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Date: September 26th, 2005
Article by: Joe Anderson (Hardware Reviewer)
Edited by: Nathan Glentworth (Owner / Head Editor)
Product was submitted by: Thermaltake

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PRODUCT PICTORIAL & SETUP



One of the best improvements Thermaltake has made with the Bigwater SE is the manual. While still a bit small in size, the updated manual is printed on glossy paper and has clear, color photos. Installation instructions are much easier to understand this time around and the glaring omissions of the previous manual have been rectified in the new edition. The first-time user should have no trouble with installation using this manual.



With the improved manual, installation is fairly straightforward. To measure the hose length, the bay tank should be placed in the desired bay, but left far enough out to access the fill port. If you cut the hoses with the tank fully inserted into the case, you won't be able to fill the bay tank without disconnecting the tubes. (Remember, while the pump can be placed anywhere in the case, it must be lower than the tank.)


After the hoses have been cut and dry-fitted, the pump should be primed by filling it with coolant as directed in the instruction manual. With the pump in place, reinstall the hoses and tighten all the fittings. Then check them all again.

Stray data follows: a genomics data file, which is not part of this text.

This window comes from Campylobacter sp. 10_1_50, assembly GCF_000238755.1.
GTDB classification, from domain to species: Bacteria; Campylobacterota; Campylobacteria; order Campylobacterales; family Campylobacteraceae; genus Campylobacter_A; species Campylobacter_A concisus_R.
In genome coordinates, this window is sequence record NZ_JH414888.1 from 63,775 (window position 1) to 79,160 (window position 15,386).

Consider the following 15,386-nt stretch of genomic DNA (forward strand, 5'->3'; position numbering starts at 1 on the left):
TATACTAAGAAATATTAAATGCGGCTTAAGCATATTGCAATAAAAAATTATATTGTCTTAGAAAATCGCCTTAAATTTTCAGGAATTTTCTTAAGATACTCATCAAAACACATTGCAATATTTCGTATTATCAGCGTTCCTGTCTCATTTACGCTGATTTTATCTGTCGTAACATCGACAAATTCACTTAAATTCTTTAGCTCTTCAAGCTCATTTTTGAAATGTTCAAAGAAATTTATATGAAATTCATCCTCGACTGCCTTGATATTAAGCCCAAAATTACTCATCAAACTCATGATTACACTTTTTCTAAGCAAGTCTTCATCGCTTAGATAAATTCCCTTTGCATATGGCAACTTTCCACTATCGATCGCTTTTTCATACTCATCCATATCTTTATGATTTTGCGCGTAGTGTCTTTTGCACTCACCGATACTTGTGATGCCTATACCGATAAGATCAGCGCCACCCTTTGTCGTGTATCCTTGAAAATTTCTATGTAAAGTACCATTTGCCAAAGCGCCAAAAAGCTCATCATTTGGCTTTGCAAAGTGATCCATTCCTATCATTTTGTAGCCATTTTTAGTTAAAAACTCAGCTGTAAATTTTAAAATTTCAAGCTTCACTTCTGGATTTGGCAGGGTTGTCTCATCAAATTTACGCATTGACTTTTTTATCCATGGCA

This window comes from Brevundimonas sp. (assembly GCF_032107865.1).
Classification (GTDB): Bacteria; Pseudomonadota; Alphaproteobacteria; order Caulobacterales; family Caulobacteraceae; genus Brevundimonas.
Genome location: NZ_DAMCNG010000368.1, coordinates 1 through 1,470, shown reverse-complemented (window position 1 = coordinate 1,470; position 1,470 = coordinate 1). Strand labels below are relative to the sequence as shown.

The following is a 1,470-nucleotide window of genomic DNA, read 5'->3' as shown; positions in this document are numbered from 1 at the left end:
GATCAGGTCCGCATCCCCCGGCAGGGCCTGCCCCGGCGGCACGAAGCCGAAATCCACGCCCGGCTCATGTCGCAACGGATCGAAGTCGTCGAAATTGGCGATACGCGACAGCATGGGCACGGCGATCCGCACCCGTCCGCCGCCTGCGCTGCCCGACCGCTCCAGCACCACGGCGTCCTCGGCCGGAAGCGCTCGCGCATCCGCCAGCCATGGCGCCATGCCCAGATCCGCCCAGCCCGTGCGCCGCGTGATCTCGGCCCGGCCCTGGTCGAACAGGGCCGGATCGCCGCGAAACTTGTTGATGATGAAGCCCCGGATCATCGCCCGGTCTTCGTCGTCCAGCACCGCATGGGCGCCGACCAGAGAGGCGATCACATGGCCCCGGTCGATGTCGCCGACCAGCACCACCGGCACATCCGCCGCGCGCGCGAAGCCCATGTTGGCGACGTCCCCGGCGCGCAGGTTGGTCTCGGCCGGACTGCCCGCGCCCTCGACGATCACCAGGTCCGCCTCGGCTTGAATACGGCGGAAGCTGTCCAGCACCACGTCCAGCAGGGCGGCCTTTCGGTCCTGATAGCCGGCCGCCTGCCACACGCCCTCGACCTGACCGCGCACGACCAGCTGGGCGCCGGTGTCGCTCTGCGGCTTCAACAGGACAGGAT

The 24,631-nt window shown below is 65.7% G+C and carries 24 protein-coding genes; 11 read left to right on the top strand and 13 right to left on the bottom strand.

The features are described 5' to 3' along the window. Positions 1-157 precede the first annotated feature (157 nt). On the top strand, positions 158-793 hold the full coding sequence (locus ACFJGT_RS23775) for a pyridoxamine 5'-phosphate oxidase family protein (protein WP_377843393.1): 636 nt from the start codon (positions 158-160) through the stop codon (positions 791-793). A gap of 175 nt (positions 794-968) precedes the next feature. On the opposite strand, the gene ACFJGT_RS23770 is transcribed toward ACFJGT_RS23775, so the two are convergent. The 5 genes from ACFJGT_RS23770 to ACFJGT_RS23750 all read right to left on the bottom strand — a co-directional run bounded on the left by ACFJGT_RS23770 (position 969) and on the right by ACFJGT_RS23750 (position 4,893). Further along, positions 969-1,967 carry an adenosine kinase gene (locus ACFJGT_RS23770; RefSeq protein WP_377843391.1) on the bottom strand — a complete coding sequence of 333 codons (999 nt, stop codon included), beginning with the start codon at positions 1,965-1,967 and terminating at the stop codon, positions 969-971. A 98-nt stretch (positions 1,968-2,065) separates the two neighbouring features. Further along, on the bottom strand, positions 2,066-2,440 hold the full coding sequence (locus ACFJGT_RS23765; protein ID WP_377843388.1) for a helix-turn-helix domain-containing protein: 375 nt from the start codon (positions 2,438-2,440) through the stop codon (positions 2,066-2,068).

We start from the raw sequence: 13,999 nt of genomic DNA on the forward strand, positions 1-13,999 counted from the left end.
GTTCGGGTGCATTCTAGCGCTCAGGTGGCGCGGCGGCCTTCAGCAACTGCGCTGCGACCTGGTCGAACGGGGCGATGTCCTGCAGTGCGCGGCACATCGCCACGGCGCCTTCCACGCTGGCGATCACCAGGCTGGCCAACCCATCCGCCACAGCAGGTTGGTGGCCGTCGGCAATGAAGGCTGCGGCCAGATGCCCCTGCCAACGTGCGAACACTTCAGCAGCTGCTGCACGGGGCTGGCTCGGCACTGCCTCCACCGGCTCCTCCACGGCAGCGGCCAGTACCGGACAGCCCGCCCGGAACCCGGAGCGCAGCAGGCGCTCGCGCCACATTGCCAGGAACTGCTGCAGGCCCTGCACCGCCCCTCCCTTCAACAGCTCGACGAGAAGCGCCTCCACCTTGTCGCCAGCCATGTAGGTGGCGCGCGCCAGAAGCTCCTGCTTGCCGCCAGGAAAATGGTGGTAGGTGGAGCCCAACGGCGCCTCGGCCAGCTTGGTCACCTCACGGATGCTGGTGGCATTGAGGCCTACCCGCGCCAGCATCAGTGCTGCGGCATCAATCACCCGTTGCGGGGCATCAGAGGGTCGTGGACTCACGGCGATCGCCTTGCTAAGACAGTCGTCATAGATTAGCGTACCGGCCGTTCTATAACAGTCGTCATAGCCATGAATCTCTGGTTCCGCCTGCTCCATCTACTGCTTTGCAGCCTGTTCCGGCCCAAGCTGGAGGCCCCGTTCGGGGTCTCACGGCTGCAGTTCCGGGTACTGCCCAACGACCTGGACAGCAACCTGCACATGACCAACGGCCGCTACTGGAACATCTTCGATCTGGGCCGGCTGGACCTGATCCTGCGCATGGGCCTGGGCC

A small funnel is a virtual necessity when filling the bay tank. Thermaltake really should supply one with the kit. At any rate, the next step is to fill the tank with coolant and begin the bleeding process. I use my spare PSU to intermittently power the pump without powering up the computer until I'm sure I don't have any leaks. You can do this by powering up the system, but I wouldn't recommend it. Keep adding coolant a little at a time as the air circulates out of the system, finishing up with a coolant level between the indicators on the front of the bay tank. Check for leaks often. Remove the funnel, install the cap, slide the tank into position in the case and secure it.



This installation took 400 of the 500 ml supplied with the kit. This is a significant increase in capacity from the original Bigwater kit. It will be interesting to see if this affects cooling performance. Only about half of the supplied tubing was used but should you need more tubing or coolant, they are available from several online retailers.



The Bigwater SE looks very nice when illuminated with a UV cold cathode or two. The LED in the pump doesn't assert itself as much as I'd like. Its glow can only be seen when viewed from above as the light is blocked by the inlet/outlet connections. As you can see, I have a hose that is just a bit too long, but there are no kinks. More importantly, there are no leaks! If I had it to do over, I would mount the tank higher in the case. (Mr. Bones likes to bask in the UV glow, even though he knows it's not good for his complexion.)



The bay tank doesn't match my silver case, but it doesn't look bad, either. Contrary to my earlier assumption, the bay tank does make some noise. A barely audible “trickling” noise, similar to an indoor water fountain, can be heard when the pump is running. While some would find this objectionable, I find it strangely relaxing.

 

 


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